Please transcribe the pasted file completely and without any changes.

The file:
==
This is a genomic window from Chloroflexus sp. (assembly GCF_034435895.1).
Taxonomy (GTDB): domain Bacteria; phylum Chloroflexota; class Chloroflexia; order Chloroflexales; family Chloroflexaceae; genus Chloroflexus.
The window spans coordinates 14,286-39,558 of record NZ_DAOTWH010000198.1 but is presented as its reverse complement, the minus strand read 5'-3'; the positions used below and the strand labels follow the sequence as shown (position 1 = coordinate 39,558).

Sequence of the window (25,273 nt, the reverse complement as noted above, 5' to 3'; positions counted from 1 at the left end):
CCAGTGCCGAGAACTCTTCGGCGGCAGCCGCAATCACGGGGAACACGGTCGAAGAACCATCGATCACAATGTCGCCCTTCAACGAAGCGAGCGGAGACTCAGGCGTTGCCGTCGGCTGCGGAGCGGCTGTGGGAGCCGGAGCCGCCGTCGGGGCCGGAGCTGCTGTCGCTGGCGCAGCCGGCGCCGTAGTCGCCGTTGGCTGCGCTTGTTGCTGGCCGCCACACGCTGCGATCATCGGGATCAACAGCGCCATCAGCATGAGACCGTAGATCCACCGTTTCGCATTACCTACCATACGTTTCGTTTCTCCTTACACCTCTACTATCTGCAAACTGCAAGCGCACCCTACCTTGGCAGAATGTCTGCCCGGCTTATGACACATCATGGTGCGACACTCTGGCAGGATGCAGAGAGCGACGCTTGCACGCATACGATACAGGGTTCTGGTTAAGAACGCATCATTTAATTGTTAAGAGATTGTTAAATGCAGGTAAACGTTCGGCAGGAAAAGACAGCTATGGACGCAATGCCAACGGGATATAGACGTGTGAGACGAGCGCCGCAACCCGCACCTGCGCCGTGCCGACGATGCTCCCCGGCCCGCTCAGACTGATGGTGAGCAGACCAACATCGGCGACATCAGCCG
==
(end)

This is a genomic window from Chloroflexus sp. (assembly GCF_034435895.1).
Taxonomy (GTDB): domain Bacteria; phylum Chloroflexota; class Chloroflexia; order Chloroflexales; family Chloroflexaceae; genus Chloroflexus.
The window spans coordinates 14,286-39,558 of record NZ_DAOTWH010000198.1 but is presented as its reverse complement, the minus strand read 5'-3'; the positions used below and the strand labels follow the sequence as shown (position 1 = coordinate 39,558).

Sequence of the window (25,273 nt, the reverse complement as noted above, 5' to 3'; positions counted from 1 at the left end):
CCAGTGCCGAGAACTCTTCGGCGGCAGCCGCAATCACGGGGAACACGGTCGAAGAACCATCGATCACAATGTCGCCCTTCAACGAAGCGAGCGGAGACTCAGGCGTTGCCGTCGGCTGCGGAGCGGCTGTGGGAGCCGGAGCCGCCGTCGGGGCCGGAGCTGCTGTCGCTGGCGCAGCCGGCGCCGTAGTCGCCGTTGGCTGCGCTTGTTGCTGGCCGCCACACGCTGCGATCATCGGGATCAACAGCGCCATCAGCATGAGACCGTAGATCCACCGTTTCGCATTACCTACCATACGTTTCGTTTCTCCTTACACCTCTACTATCTGCAAACTGCAAGCGCACCCTACCTTGGCAGAATGTCTGCCCGGCTTATGACACATCATGGTGCGACACTCTGGCAGGATGCAGAGAGCGACGCTTGCACGCATACGATACAGGGTTCTGGTTAAGAACGCATCATTTAATTGTTAAGAGATTGTTAAATGCAGGTAAACGTTCGGCAGGAAAAGACAGCTATGGACGCAATGCCAACGGGATATAGACGTGTGAGACGAGCGCCGCAACCCGCACCTGCGCCGTGCCGACGATGCTCCCCGGCCCGCTCAGACTGATGGTGAGCAGACCAACATCGGCGACATCAGCCG